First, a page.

In the more conservative of the two local daily papers (count them - two! ...and owned by the same parent company) in Madison, WI, there was a recent column by Bill Wineke which advocates a pardon for Scooter Libby on the basis that he's a nice guy, and that other people were involved in leaking Plame's identity too.
Wineke does not seem to be a right-winger, is usually a pretty good columnist, and tends to look at issues from a moral or ethical standpoint...which is why I was surprised by his attitude. Quoting from the column:
Now, President Bush ought to pardon Libby and let him get on with his life.
Libby may have been the only official stupid enough to lie consistently to a grand jury, but he was surely taking the fall for a White House that kept denying in all pious righteousness that it was involved in destroying the career of a trusted government official.
Wineke goes on to argue:
Libby lost his job. His life, surely, has been a living hell for several months. He has been convicted of perjury. He's paid his price and the president, who either knew about the smear against Plame or who was deceived by his closest lieutenants, ought to give him a break.
The only real purpose that might be served by putting Libby in prison would be to convince him to pull the rug out from under Cheney.
I'm pretty outraged by that last bit. Not that I want to see anyone put in jail, per se (well, perhaps most of the Bush administration), but I do naively believe in ethics in government. Here's my letter to Wineke:
While I often enjoy reading your columns, I take exception to your article of March 7th about the Libby conviction. To say that Libby should be pardoned because others were at fault too is nonsensical, and violates the basic premise of personal responsibility under the law. We are each responsible for our own behavior; that Libby acted at the direction of his superiors is without a doubt, but he is still responsible for his actions. Further, Libby is a lawyer and not only must have been fully aware of his liability, but should be held to a higher standard as a member of the bar AND as a public official. That the prosecutor was not able to bring a charge under the Intelligence Identities Protection Act has everything to do with Libby's (and others') acts of obstruction.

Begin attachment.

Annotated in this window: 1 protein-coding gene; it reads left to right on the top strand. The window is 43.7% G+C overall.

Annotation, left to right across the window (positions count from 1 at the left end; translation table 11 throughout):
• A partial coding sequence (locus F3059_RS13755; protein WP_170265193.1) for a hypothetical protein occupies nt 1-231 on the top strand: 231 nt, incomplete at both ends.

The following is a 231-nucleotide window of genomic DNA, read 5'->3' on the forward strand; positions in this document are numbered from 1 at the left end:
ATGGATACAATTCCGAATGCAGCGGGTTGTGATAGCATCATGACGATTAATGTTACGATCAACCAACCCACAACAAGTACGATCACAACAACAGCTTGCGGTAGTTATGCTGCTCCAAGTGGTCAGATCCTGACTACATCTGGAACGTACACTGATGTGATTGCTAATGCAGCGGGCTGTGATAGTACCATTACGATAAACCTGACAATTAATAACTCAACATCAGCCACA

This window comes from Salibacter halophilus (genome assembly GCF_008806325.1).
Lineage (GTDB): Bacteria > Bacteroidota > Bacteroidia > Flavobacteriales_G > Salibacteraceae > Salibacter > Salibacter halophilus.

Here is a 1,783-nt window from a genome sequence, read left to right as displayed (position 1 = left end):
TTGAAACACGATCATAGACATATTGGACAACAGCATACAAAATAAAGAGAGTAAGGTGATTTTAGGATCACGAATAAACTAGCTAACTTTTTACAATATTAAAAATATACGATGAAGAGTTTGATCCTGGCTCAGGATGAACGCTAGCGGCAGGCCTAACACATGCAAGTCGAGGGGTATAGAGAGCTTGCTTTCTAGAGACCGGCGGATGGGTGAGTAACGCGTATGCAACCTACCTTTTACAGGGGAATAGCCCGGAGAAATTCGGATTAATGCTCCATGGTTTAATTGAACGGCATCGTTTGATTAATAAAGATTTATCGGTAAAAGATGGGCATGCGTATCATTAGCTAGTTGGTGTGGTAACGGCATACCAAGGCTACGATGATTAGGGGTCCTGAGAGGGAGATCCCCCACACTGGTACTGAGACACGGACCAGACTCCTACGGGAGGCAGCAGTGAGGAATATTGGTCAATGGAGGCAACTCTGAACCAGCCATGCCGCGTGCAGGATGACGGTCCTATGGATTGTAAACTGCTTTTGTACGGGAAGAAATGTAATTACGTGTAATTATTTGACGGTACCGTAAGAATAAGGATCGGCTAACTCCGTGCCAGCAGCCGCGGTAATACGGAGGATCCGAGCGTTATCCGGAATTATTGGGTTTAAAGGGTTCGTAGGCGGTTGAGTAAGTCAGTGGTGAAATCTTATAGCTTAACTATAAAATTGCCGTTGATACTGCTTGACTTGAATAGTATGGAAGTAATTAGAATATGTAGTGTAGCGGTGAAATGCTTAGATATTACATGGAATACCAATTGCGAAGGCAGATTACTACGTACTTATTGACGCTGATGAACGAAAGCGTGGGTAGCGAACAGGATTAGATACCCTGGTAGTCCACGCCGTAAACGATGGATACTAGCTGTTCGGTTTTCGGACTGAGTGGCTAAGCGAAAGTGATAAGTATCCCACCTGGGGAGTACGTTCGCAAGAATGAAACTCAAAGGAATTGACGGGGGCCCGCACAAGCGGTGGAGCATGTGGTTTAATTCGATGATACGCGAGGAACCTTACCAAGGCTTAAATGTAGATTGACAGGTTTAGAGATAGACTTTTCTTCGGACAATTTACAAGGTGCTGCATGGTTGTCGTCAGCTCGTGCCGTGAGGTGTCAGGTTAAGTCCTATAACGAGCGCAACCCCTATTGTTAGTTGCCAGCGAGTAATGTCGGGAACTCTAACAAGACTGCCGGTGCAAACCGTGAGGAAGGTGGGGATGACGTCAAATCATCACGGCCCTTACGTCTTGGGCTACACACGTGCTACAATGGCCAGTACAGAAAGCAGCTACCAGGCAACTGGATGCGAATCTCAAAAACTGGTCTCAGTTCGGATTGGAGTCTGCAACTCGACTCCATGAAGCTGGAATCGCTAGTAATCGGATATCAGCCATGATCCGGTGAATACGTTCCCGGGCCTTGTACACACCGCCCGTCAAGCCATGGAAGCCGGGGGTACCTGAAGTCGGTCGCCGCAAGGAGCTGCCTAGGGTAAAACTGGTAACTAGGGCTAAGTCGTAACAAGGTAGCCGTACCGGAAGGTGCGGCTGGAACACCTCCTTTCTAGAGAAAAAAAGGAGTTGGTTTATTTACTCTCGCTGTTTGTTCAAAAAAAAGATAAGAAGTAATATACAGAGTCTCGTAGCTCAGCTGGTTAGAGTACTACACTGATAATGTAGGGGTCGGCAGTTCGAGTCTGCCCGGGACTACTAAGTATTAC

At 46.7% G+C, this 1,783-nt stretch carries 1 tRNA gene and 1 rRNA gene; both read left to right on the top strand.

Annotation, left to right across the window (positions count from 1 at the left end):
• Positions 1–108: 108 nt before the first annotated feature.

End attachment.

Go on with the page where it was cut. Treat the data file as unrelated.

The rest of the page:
You state that the "real issue...is that our country went to war in part because of...faulty information". Is that really true? Clinton had the same range of information, yet chose not to go to war. Bush made a choice to go to war against a nation which had NEVER attacked the US, in violation of international law, and he chose which intelligence sources he wanted to hear and which to ignore. There were many - Hans Blix, Mohamed ElBaradei and Scott Ritter not the least amongst them - who warned that the WMD claims made by the US were false. As Paul Wolfowitz has admitted, WMD were just a convenient excuse for going to war. Although Cheney & Libby were circling the wagons, trying to prevent what was already an ephemeral case for war from further dissipating, it seems to me that the real issue is that the administration violated national security with malice and forethought in order to denigrate a critic, in the process destroying the career of a key public servant. As a result we now lack both Valerie Plame's expertise in counter-proliferation and the intelligence network she managed in Iran, and thus the administration can once again simply fabricate claims about WMD and other munitions without substantive evidence to back up those claims (ElBaradei has said that to date none of the claims made by the US about Iran have proved true).